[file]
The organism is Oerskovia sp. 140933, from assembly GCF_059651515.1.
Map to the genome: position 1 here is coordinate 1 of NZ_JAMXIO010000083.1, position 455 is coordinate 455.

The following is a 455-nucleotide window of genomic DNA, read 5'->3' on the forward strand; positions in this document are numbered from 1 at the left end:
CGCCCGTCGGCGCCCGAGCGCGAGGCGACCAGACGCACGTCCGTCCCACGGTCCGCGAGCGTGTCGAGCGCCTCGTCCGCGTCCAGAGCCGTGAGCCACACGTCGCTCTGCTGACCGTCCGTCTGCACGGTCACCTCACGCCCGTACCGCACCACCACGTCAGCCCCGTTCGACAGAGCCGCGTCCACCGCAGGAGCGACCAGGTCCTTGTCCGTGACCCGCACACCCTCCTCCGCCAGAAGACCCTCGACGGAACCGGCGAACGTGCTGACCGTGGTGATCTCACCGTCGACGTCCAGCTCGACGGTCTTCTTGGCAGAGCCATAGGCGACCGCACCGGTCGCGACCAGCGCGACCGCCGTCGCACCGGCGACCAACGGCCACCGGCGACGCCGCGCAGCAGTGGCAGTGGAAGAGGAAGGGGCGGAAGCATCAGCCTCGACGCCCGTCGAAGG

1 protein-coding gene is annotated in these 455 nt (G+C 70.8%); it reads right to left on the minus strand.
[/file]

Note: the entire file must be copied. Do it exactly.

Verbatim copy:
The organism is Oerskovia sp. 140933, from assembly GCF_059651515.1.
Map to the genome: position 1 here is coordinate 1 of NZ_JAMXIO010000083.1, position 455 is coordinate 455.

The following is a 455-nucleotide window of genomic DNA, read 5'->3' on the forward strand; positions in this document are numbered from 1 at the left end:
CGCCCGTCGGCGCCCGAGCGCGAGGCGACCAGACGCACGTCCGTCCCACGGTCCGCGAGCGTGTCGAGCGCCTCGTCCGCGTCCAGAGCCGTGAGCCACACGTCGCTCTGCTGACCGTCCGTCTGCACGGTCACCTCACGCCCGTACCGCACCACCACGTCAGCCCCGTTCGACAGAGCCGCGTCCACCGCAGGAGCGACCAGGTCCTTGTCCGTGACCCGCACACCCTCCTCCGCCAGAAGACCCTCGACGGAACCGGCGAACGTGCTGACCGTGGTGATCTCACCGTCGACGTCCAGCTCGACGGTCTTCTTGGCAGAGCCATAGGCGACCGCACCGGTCGCGACCAGCGCGACCGCCGTCGCACCGGCGACCAACGGCCACCGGCGACGCCGCGCAGCAGTGGCAGTGGAAGAGGAAGGGGCGGAAGCATCAGCCTCGACGCCCGTCGAAGG

1 protein-coding gene is annotated in these 455 nt (G+C 70.8%); it reads right to left on the minus strand.